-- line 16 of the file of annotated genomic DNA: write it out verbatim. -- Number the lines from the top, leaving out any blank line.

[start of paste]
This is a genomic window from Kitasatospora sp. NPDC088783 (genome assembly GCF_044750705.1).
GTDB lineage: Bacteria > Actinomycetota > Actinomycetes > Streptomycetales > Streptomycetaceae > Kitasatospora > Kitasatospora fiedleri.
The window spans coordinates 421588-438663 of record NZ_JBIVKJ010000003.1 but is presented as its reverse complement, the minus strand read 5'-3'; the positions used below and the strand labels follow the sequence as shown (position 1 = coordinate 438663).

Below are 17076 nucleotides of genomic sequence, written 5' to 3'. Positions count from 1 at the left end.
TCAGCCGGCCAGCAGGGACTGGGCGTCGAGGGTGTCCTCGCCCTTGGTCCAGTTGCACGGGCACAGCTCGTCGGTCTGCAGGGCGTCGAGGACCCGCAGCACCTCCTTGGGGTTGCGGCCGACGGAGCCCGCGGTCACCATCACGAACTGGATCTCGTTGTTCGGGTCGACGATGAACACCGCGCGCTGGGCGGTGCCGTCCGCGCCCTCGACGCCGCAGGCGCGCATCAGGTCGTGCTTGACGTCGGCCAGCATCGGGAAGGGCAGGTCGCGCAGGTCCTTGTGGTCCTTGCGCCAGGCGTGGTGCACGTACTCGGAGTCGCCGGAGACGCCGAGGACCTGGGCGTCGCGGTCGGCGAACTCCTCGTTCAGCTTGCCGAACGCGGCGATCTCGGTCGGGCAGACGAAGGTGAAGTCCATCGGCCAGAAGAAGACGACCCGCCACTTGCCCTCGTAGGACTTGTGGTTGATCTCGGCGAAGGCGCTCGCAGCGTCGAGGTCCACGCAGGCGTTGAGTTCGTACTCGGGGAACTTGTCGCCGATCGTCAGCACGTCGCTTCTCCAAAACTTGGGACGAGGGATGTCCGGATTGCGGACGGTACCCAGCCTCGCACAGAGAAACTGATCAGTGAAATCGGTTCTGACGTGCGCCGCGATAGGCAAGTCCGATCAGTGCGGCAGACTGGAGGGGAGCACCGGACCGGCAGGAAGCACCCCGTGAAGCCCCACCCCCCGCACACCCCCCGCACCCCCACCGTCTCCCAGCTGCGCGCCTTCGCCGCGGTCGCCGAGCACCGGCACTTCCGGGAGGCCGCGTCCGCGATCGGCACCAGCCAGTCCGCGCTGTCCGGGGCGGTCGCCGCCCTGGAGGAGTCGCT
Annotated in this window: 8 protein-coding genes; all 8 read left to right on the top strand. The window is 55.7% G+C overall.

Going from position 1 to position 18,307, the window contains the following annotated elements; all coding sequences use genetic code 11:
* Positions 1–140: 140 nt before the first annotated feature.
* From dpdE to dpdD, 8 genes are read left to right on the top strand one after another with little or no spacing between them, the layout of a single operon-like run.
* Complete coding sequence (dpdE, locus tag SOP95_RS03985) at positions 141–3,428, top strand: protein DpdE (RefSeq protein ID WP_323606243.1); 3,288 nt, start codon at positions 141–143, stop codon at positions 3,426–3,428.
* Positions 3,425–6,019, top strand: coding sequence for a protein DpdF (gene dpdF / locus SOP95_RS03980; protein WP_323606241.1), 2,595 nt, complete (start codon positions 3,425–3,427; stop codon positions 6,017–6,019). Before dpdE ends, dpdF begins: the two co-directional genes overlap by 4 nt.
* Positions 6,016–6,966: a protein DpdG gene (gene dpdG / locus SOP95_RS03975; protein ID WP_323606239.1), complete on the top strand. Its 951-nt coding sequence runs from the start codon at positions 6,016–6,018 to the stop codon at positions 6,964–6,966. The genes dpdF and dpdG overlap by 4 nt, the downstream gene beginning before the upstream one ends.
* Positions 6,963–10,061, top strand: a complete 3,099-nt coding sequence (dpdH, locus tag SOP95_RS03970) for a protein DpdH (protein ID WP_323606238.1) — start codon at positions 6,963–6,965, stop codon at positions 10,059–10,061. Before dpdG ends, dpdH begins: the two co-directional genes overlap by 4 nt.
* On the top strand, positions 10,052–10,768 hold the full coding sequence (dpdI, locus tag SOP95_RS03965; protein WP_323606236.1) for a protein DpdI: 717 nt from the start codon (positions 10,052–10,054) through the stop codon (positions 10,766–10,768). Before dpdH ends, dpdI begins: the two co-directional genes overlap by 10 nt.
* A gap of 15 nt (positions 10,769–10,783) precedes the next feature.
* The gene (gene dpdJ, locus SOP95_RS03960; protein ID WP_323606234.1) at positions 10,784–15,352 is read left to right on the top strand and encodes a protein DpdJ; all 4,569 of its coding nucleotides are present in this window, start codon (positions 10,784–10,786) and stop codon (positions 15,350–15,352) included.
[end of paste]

* The gene (gene dpdJ, locus SOP95_RS03960; protein ID WP_323606234.1) at positions 10,784–15,352 is read left to right on the top strand and encodes a protein DpdJ; all 4,569 of its coding nucleotides are present in this window, start codon (positions 10,784–10,786) and stop codon (positions 15,350–15,352) included.